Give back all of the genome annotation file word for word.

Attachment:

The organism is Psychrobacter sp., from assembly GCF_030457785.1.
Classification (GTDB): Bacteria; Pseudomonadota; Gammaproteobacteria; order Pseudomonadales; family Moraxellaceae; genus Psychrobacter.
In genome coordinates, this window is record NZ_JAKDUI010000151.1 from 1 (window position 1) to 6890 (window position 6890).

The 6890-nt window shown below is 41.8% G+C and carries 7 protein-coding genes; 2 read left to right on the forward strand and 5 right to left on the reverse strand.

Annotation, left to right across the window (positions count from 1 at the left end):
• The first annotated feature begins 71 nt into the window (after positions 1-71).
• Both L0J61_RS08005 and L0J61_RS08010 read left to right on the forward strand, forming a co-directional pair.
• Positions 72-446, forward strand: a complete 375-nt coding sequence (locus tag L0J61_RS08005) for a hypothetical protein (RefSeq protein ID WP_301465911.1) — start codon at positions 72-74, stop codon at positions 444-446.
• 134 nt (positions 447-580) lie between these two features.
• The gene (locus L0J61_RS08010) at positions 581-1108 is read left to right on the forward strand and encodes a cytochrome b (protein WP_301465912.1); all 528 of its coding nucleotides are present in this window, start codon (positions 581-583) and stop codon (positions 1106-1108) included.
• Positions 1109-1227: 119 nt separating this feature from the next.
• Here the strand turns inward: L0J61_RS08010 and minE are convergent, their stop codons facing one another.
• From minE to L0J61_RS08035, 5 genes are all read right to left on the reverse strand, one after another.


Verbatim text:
The organism is Psychrobacter sp., from assembly GCF_030457785.1.
Classification (GTDB): Bacteria; Pseudomonadota; Gammaproteobacteria; order Pseudomonadales; family Moraxellaceae; genus Psychrobacter.
In genome coordinates, this window is record NZ_JAKDUI010000151.1 from 1 (window position 1) to 6890 (window position 6890).

The 6890-nt window shown below is 41.8% G+C and carries 7 protein-coding genes; 2 read left to right on the forward strand and 5 right to left on the reverse strand.

Annotation, left to right across the window (positions count from 1 at the left end):
• The first annotated feature begins 71 nt into the window (after positions 1-71).
• Both L0J61_RS08005 and L0J61_RS08010 read left to right on the forward strand, forming a co-directional pair.
• Positions 72-446, forward strand: a complete 375-nt coding sequence (locus tag L0J61_RS08005) for a hypothetical protein (RefSeq protein ID WP_301465911.1) — start codon at positions 72-74, stop codon at positions 444-446.
• 134 nt (positions 447-580) lie between these two features.
• The gene (locus L0J61_RS08010) at positions 581-1108 is read left to right on the forward strand and encodes a cytochrome b (protein WP_301465912.1); all 528 of its coding nucleotides are present in this window, start codon (positions 581-583) and stop codon (positions 1106-1108) included.
• Positions 1109-1227: 119 nt separating this feature from the next.
• Here the strand turns inward: L0J61_RS08010 and minE are convergent, their stop codons facing one another.
• From minE to L0J61_RS08035, 5 genes are all read right to left on the reverse strand, one after another.